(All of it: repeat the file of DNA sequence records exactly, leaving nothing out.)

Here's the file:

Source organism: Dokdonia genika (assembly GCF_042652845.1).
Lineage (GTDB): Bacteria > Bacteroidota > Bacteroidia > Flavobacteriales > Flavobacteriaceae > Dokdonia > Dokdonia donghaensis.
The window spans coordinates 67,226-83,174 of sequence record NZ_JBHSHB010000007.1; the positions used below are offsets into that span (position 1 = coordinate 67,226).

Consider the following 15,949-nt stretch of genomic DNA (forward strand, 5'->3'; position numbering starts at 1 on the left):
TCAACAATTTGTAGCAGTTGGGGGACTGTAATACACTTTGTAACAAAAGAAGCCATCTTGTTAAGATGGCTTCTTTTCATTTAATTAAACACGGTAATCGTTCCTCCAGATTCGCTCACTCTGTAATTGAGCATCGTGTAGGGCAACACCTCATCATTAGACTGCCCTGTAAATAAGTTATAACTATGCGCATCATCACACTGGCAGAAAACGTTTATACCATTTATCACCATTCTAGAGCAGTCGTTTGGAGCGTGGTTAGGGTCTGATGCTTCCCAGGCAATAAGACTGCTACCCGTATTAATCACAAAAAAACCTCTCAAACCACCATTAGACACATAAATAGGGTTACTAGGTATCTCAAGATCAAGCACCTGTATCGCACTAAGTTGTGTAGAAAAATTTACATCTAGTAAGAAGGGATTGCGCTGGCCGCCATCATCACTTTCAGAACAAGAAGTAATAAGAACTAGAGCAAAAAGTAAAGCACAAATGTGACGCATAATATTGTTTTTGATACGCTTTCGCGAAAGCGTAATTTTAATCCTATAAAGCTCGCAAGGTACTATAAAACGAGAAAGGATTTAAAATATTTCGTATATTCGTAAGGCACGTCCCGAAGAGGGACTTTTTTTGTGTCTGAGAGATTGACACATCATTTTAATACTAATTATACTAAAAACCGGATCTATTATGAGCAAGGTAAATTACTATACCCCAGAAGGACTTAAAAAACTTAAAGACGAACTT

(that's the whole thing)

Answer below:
Source organism: Dokdonia genika (assembly GCF_042652845.1).
Lineage (GTDB): Bacteria > Bacteroidota > Bacteroidia > Flavobacteriales > Flavobacteriaceae > Dokdonia > Dokdonia donghaensis.
The window spans coordinates 67,226-83,174 of sequence record NZ_JBHSHB010000007.1; the positions used below are offsets into that span (position 1 = coordinate 67,226).

Consider the following 15,949-nt stretch of genomic DNA (forward strand, 5'->3'; position numbering starts at 1 on the left):
TCAACAATTTGTAGCAGTTGGGGGACTGTAATACACTTTGTAACAAAAGAAGCCATCTTGTTAAGATGGCTTCTTTTCATTTAATTAAACACGGTAATCGTTCCTCCAGATTCGCTCACTCTGTAATTGAGCATCGTGTAGGGCAACACCTCATCATTAGACTGCCCTGTAAATAAGTTATAACTATGCGCATCATCACACTGGCAGAAAACGTTTATACCATTTATCACCATTCTAGAGCAGTCGTTTGGAGCGTGGTTAGGGTCTGATGCTTCCCAGGCAATAAGACTGCTACCCGTATTAATCACAAAAAAACCTCTCAAACCACCATTAGACACATAAATAGGGTTACTAGGTATCTCAAGATCAAGCACCTGTATCGCACTAAGTTGTGTAGAAAAATTTACATCTAGTAAGAAGGGATTGCGCTGGCCGCCATCATCACTTTCAGAACAAGAAGTAATAAGAACTAGAGCAAAAAGTAAAGCACAAATGTGACGCATAATATTGTTTTTGATACGCTTTCGCGAAAGCGTAATTTTAATCCTATAAAGCTCGCAAGGTACTATAAAACGAGAAAGGATTTAAAATATTTCGTATATTCGTAAGGCACGTCCCGAAGAGGGACTTTTTTTGTGTCTGAGAGATTGACACATCATTTTAATACTAATTATACTAAAAACCGGATCTATTATGAGCAAGGTAAATTACTATACCCCAGAAGGACTTAAAAAACTTAAAGACGAACTT